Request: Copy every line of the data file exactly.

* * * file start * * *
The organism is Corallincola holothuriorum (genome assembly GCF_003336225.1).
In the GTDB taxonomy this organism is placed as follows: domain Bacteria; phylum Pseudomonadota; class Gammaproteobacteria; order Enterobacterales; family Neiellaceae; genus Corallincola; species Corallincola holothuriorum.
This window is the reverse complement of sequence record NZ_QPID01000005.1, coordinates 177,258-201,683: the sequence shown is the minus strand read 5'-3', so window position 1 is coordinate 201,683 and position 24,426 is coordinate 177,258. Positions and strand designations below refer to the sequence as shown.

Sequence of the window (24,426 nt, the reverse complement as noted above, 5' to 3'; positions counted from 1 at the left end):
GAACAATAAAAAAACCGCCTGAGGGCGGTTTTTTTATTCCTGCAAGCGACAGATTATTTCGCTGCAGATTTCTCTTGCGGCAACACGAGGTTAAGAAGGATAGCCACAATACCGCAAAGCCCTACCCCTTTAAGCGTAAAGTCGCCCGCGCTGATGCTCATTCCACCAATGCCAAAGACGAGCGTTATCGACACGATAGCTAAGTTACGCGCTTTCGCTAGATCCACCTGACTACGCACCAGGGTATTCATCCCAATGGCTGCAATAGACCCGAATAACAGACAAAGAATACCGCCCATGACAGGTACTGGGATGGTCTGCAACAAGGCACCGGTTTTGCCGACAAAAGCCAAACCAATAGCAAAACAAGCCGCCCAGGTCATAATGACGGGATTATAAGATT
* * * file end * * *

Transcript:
The organism is Corallincola holothuriorum (genome assembly GCF_003336225.1).
In the GTDB taxonomy this organism is placed as follows: domain Bacteria; phylum Pseudomonadota; class Gammaproteobacteria; order Enterobacterales; family Neiellaceae; genus Corallincola; species Corallincola holothuriorum.
This window is the reverse complement of sequence record NZ_QPID01000005.1, coordinates 177,258-201,683: the sequence shown is the minus strand read 5'-3', so window position 1 is coordinate 201,683 and position 24,426 is coordinate 177,258. Positions and strand designations below refer to the sequence as shown.

Sequence of the window (24,426 nt, the reverse complement as noted above, 5' to 3'; positions counted from 1 at the left end):
GAACAATAAAAAAACCGCCTGAGGGCGGTTTTTTTATTCCTGCAAGCGACAGATTATTTCGCTGCAGATTTCTCTTGCGGCAACACGAGGTTAAGAAGGATAGCCACAATACCGCAAAGCCCTACCCCTTTAAGCGTAAAGTCGCCCGCGCTGATGCTCATTCCACCAATGCCAAAGACGAGCGTTATCGACACGATAGCTAAGTTACGCGCTTTCGCTAGATCCACCTGACTACGCACCAGGGTATTCATCCCAATGGCTGCAATAGACCCGAATAACAGACAAAGAATACCGCCCATGACAGGTACTGGGATGGTCTGCAACAAGGCACCGGTTTTGCCGACAAAAGCCAAACCAATAGCAAAACAAGCCGCCCAGGTCATAATGACGGGATTATAAGATT